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I have written a c++ library to remove a file using remove function in Visual C++ 2005. But it doesn't remove the file. How can I resolve this problem?

The sample code is given below:

FILE *fp;
char temp[10000];
char *filename;

GetCurrentDirectoryA(10000,temp);
strcat(temp,"\\temp.png");

filename = (char*)malloc(sizeof(char)*strlen(temp));
memset(filename,'\0',strlen(temp));
strcpy(filename,temp);

if(png == NULL)
    return LS_ARGUMENT_NULL;

fp = fopen(filename,"wb");
fwrite(png,sizeof(unsigned char),pngLength,fp);
fclose(fp);

result = remove(filename);
share|improve this question
3  
For one, the filename buffer is one character too short. You haven't left space for a null terminator. – Jon Mar 14 '13 at 9:57
3  
I see only C. – Peter Wood Mar 14 '13 at 9:59
up vote 2 down vote accepted

Ignoring other parts, I think you should allocate one more character:

filename = (char*)malloc(strlen(temp)+1); // I added a +1 for last '\0'
// memset(filename,'\0',strlen(temp));    // You dont need this
strcpy(filename, temp);

If you need to remove a file from current directory just the name is enough:

remove("temp.png");

Get rid of those GetCurrentDirectoryA and related codes.

share|improve this answer

1) char * strcat ( char * destination, const char * source ); Concatenate strings Appends a copy of the source string to the destination string. The terminating null character in destination is overwritten by the first character of source, and a null-character is included at the end of the new string formed by the concatenation of both in destination.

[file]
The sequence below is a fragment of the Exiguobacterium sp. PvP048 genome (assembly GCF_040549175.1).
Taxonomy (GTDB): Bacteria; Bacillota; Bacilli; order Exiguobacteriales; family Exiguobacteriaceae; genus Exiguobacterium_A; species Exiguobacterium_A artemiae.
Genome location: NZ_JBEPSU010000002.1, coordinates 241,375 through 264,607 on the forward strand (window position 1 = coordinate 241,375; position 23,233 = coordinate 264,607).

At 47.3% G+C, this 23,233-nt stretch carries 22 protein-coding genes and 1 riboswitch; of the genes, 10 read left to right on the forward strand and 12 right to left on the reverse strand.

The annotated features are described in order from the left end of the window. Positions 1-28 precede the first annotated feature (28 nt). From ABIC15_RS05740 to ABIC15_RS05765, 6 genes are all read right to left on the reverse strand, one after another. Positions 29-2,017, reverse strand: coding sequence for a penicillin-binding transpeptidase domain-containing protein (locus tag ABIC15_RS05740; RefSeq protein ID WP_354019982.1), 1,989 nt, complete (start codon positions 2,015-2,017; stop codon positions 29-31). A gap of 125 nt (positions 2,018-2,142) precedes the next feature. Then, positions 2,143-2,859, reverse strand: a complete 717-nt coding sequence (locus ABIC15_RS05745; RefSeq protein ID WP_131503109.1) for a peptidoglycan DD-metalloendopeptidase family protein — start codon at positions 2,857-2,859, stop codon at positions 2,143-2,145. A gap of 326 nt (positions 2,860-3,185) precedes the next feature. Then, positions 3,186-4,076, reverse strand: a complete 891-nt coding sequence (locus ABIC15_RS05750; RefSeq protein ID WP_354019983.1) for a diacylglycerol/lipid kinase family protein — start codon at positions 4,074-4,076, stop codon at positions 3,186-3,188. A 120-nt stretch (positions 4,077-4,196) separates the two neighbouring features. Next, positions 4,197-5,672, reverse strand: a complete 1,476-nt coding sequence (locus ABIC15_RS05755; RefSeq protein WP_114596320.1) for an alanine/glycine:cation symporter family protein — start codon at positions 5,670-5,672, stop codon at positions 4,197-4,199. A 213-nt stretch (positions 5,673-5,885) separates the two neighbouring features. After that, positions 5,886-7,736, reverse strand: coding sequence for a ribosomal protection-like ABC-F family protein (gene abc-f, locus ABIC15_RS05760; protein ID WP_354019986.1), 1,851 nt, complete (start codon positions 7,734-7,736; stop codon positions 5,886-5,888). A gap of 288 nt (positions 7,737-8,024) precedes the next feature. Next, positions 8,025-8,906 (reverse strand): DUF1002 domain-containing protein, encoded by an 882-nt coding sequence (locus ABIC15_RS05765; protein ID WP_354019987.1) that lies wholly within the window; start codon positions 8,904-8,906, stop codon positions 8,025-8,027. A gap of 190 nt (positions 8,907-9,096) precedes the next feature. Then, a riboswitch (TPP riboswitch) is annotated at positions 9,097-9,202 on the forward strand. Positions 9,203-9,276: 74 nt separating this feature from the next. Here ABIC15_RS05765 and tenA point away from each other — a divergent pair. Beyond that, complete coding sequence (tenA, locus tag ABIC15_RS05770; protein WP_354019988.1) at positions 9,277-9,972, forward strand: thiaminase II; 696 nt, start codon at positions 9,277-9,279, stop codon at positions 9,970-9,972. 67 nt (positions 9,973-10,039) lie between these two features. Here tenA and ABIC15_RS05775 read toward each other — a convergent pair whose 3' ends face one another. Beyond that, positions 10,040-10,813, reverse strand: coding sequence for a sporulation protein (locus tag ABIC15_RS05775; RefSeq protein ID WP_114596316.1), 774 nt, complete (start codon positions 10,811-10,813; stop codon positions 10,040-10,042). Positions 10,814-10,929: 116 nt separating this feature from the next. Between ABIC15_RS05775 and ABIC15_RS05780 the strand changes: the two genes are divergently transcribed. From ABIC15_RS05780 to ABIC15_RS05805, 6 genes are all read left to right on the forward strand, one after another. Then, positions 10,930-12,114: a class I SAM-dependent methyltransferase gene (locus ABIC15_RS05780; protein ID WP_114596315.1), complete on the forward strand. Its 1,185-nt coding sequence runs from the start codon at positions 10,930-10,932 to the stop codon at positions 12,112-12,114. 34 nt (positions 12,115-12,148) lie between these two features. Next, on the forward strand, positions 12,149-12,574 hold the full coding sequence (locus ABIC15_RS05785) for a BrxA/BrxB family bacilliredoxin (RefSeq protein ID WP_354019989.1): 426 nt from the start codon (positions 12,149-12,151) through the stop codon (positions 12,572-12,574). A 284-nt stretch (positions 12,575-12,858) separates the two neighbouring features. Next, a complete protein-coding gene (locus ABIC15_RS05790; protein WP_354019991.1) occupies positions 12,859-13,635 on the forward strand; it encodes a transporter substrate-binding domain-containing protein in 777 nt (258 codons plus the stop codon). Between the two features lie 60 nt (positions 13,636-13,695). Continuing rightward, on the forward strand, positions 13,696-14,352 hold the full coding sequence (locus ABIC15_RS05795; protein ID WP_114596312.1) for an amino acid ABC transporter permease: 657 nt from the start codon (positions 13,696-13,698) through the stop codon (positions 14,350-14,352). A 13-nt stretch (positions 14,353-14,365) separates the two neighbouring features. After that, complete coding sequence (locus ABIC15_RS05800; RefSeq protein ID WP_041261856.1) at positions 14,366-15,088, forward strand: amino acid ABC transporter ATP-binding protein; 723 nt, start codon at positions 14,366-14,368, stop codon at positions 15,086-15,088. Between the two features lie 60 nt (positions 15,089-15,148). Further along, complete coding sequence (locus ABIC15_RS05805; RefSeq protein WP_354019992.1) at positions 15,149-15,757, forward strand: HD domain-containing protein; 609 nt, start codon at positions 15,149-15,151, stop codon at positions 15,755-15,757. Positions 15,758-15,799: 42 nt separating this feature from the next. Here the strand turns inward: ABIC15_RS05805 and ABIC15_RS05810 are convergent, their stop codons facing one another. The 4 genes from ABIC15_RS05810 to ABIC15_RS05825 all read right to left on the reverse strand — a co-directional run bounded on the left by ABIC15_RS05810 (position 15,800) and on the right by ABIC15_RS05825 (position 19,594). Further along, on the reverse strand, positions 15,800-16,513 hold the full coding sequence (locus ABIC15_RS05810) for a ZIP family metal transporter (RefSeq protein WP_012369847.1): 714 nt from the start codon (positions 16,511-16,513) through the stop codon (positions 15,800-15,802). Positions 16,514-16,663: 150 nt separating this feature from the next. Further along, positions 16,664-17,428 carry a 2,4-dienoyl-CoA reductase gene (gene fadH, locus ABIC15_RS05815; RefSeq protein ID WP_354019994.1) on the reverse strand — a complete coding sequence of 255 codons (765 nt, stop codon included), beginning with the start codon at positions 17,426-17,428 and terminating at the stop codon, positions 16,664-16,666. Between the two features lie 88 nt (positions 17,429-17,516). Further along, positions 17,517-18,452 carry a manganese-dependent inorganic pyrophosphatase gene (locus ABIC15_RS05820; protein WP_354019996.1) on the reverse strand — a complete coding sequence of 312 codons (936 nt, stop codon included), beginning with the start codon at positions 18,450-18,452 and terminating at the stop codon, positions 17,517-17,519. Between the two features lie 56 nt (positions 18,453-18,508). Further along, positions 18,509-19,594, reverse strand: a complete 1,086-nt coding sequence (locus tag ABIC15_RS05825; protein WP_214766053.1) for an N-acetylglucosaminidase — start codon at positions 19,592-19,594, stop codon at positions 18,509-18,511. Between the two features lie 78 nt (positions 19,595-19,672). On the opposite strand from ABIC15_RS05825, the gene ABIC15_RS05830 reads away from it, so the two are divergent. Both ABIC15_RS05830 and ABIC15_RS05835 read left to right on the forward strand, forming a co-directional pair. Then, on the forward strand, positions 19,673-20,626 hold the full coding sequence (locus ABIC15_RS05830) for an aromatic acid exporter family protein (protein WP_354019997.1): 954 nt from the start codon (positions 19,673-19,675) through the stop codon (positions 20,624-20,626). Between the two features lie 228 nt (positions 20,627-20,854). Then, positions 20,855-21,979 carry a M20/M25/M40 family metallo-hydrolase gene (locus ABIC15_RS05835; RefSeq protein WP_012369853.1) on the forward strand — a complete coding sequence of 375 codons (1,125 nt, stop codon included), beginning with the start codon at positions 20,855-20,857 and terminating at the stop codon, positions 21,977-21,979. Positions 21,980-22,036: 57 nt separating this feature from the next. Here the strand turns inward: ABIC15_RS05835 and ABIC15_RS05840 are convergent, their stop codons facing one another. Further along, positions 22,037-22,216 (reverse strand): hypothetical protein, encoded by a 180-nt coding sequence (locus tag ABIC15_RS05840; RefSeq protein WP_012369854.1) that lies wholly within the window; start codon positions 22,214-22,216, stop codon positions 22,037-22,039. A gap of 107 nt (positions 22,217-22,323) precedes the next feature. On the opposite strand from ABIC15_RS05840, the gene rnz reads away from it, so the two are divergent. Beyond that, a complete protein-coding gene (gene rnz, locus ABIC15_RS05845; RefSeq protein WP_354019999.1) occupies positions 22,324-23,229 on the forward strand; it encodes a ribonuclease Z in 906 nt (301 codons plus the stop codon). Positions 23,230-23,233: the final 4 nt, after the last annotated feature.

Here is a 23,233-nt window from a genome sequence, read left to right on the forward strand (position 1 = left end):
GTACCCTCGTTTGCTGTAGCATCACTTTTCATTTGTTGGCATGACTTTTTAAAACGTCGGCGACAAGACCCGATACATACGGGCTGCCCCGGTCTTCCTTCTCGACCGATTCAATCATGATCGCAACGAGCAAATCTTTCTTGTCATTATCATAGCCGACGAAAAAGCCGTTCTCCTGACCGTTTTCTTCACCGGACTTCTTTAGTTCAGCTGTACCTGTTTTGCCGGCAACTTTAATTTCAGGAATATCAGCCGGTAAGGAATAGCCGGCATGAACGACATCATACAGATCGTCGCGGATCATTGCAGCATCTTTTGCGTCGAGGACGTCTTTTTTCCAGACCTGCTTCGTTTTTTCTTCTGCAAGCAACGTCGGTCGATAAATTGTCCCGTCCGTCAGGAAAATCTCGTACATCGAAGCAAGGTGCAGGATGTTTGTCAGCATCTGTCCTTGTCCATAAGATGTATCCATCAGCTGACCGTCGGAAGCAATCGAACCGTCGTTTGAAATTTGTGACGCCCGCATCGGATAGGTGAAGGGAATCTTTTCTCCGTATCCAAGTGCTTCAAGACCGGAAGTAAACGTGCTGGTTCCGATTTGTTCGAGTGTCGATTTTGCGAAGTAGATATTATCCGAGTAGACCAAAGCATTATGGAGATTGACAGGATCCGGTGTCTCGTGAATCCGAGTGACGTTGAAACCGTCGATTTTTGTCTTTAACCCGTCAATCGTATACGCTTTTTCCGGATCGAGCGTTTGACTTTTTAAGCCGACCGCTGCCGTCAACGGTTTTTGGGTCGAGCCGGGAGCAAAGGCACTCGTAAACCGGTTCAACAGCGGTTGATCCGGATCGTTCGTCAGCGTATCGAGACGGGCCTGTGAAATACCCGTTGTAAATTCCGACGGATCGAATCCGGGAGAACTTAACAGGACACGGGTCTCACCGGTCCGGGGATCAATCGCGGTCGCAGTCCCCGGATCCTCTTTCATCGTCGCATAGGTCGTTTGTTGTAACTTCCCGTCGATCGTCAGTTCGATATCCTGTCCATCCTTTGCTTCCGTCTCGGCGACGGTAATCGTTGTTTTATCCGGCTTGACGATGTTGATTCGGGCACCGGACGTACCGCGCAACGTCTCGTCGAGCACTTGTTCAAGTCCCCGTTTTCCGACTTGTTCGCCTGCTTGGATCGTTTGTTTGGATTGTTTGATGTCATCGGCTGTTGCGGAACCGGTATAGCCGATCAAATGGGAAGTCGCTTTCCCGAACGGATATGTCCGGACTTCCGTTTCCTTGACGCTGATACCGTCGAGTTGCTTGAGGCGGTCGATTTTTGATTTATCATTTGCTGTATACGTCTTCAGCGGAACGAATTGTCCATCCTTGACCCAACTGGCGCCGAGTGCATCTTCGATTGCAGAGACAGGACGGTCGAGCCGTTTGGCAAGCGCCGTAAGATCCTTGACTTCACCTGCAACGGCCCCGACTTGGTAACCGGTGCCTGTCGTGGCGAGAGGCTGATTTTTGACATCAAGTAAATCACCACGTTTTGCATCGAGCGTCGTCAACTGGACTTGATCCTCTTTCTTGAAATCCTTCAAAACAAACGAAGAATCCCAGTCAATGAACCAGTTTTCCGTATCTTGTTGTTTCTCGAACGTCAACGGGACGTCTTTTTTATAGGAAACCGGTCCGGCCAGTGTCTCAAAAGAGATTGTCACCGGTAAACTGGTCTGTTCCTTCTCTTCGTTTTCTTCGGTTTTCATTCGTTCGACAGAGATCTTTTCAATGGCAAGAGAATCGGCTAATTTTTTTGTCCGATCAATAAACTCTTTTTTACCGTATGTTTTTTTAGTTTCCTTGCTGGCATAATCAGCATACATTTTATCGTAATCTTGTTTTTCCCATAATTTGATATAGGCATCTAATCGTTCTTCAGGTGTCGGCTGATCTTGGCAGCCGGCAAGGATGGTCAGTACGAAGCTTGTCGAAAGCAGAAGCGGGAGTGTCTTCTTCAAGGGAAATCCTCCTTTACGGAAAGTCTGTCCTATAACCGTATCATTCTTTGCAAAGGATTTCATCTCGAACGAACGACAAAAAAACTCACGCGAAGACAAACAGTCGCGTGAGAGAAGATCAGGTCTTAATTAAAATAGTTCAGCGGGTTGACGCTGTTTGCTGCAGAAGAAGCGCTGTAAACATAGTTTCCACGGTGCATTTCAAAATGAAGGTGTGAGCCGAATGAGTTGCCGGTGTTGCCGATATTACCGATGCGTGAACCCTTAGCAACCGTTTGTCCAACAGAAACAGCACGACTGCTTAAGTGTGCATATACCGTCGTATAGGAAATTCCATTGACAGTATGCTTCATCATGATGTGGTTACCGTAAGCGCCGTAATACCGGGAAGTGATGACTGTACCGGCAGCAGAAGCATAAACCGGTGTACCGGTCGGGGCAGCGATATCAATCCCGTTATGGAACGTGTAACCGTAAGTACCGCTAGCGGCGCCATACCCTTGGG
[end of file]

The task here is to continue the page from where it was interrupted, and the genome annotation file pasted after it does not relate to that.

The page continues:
So u need not need to append NULL \0 character

2) For remove to work, u need to have file permission. Check it.

3) Check for errors and print error using strerror(errno)

Also ur code doesn't seem to chek if fopen is successful

if( remove( "myfile.txt" ) != 0 )
perror( "Error deleting file" );
 else
puts( "File successfully deleted" );
return 0;
share|improve this answer
1  
A nitpick: \0 is NUL although it's call null-terminator; NULL is something different, that's why I prefer to use 0-/zero-terminator. Anyway: +1 – alk Mar 14 '13 at 11:10

Theres no point in making it windows only by using GetCurrentDirectory.

Heres a fancy cross-platform version:

#include <iostream>
#include <fstream>

int main()
{
    char file[1024];
    char buffer[2048];

    // Get file name.
    std::cout << "Enter name of file to create: ";
    std::cin >> file;

    // Append .txt to file.
    sprintf(file, "%s.txt", file);

    // Create it.
    std::cout << "* Creating file: " << file << std::endl;
    std::ofstream out(file);

    // Write in it.
    std::cout << "Write in the file: (CTRL+Z to stop)" << std::endl;
    while (std::cin >> buffer)
    {
        out << buffer << std::endl;
    }

    // Close it.
    out.close();

    // Delete it.
    std::cout << "* Deleting file: " << file << std::endl;
    if (remove(file) != 0) std::cerr << "* Couldn't remove the file. Does the program have the required permissions?" << std::endl;
}
share|improve this answer
    
Your posting does not seem to answer the OP's question. – alk Mar 14 '13 at 11:08
    
@alk The fact that filename was one char short and as a result wasn't null terminated was already covered in a comment. I merely just got together a small version of how he should properly delete the file. More importantly I wanted to point out the fact that using a absolute path wasn't necessary for remove(). – Edward A Mar 14 '13 at 11:13

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